CARLISLE TWP. — The victims of Saturday’s crash on Middle Avenue were stranded in the crushed car by leaking gas lines for about two hours before they were rescued, according to Carlisle Township Fire Chief Kevin Dembiec.
Dembiec said it took Columbia Gas an additional one or two hours after the rescue to shut off the gas, which was leaking from a NiSource building that housed Columbia gas lines.
“The problem was this was a regulation station, so they couldn’t just shut it down,” Dembiec said, adding that a shutdown would affect residents in several surrounding cities.
The leak occurred after the car containing four teenagers crashed into the building. The Chrysler PT Cruiser they were in was reported stolen in Elyria earlier that morning, and the Highway Patrol reported that the vehicle lost control over railroad tracks before driving off the road.
Three of the teens were recovering Tuesday at Cleveland MetroHealth Medical Center after receiving life-threatening injuries. The other received minor injuries from the crash and was able to walk away from the scene.
Columbia Gas of Ohio spokeswoman Amy Koncelik said in a Monday interview that Columbia Gas crews “were on the scene the entire time,” and there was no need to evacuate. Dembiec and the patrol said a Columbia Gas official did not arrive for 30 minutes to an hour.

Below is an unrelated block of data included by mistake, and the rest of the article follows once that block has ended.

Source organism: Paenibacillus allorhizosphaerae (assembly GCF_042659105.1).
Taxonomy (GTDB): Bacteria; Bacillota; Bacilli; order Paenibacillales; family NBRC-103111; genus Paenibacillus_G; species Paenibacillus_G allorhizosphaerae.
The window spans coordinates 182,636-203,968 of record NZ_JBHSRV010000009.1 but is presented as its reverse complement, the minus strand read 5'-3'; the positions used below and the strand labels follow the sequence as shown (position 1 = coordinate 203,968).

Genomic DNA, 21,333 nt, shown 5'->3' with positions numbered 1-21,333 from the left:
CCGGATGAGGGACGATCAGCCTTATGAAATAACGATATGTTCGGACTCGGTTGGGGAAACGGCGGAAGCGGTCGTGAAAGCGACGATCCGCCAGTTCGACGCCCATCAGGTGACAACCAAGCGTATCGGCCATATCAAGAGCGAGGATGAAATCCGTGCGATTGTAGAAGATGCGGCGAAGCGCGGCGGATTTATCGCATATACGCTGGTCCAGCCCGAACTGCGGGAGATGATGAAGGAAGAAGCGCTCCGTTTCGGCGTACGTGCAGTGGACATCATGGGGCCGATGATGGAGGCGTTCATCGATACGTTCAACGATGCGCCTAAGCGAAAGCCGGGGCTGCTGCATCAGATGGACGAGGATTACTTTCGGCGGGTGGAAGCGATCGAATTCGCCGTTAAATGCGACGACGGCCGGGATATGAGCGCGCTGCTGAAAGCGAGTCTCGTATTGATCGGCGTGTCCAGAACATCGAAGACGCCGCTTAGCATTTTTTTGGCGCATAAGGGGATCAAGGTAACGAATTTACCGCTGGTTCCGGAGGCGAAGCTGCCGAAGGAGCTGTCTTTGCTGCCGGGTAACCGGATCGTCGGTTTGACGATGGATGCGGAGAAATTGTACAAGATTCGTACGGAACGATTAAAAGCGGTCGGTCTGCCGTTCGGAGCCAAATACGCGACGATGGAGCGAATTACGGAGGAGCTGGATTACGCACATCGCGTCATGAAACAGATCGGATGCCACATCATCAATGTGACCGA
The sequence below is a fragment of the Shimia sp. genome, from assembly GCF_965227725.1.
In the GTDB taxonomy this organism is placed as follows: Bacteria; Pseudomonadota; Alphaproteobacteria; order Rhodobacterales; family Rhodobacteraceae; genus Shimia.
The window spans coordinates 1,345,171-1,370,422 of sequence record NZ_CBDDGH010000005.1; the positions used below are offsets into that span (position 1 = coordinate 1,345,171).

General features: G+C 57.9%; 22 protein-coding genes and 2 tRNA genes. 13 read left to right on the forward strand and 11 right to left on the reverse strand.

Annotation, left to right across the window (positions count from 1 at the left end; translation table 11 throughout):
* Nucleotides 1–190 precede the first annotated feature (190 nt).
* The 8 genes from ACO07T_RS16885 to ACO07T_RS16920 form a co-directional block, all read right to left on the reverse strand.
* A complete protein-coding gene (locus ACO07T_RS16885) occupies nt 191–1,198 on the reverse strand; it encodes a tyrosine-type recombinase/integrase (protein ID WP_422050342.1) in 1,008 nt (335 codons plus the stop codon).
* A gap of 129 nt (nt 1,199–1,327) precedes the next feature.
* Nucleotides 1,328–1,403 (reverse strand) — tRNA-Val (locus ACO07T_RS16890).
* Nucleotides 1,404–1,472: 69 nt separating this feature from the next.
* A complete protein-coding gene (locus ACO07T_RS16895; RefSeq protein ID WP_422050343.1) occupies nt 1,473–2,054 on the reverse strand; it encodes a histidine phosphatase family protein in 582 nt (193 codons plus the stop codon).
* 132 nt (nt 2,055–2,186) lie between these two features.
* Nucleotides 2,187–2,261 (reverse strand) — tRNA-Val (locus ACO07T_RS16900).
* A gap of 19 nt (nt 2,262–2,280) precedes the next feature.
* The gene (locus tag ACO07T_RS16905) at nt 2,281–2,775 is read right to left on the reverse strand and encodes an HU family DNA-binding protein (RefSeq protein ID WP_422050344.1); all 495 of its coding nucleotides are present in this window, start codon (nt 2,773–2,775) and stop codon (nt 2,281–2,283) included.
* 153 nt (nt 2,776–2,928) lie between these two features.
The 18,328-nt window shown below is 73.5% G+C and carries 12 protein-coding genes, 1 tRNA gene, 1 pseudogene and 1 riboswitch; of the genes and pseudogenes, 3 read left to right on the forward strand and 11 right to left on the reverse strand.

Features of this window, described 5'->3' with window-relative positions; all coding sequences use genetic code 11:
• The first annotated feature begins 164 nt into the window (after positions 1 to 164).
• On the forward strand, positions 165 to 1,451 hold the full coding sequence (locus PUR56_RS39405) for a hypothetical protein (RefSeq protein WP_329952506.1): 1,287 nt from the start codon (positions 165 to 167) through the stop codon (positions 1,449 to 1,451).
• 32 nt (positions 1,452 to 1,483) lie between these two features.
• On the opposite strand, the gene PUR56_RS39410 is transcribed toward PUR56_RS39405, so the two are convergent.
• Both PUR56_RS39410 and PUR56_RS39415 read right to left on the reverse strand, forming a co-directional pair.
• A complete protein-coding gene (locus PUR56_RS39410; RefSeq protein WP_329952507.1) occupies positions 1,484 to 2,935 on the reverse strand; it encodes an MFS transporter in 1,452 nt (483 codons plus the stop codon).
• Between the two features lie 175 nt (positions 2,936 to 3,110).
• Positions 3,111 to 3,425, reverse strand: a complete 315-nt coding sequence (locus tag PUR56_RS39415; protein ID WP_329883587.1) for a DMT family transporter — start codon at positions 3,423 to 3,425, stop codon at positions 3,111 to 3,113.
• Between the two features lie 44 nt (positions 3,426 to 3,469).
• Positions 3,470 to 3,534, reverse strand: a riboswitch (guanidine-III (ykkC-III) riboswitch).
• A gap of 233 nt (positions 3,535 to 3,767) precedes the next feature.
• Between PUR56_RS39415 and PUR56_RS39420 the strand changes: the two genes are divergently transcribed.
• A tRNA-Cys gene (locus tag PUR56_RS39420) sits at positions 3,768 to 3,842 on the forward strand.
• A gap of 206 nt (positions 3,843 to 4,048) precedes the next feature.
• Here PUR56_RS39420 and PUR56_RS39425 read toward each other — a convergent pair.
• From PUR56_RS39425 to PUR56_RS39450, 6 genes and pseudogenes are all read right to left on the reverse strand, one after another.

Koncelik said Tuesday a field technician arrived about 30 minutes after Columbia Gas was called, and the technician called for backup upon arrival. More technicians arrived 30 to 45 minutes later, she said, and added that the workers were traveling from their homes because of the time of day.
“I think they dealt with it appropriately and promptly,” Koncelik said.
Dembiec said his department handled the situation appropriately. Firefighters worked with Columbia Gas officials to survey the scene, and Dembiec said acting immediately may have led to a fire or an explosion.
“Ultimately, it’s our decision, but we consult with Columbia Gas,” he said.
Dembiec said that after two hours, firefighters decided to perform a “snatch and grab” when they felt the gas pressure was safe. Still, he said, the move was dangerous and potentially life-threatening.
“At any time, one change to the breeze or a falling brick … would have changed things,” he said. “We took a calculated risk.”
Contact Chelsea Miller at 329-7123 or email@example.com.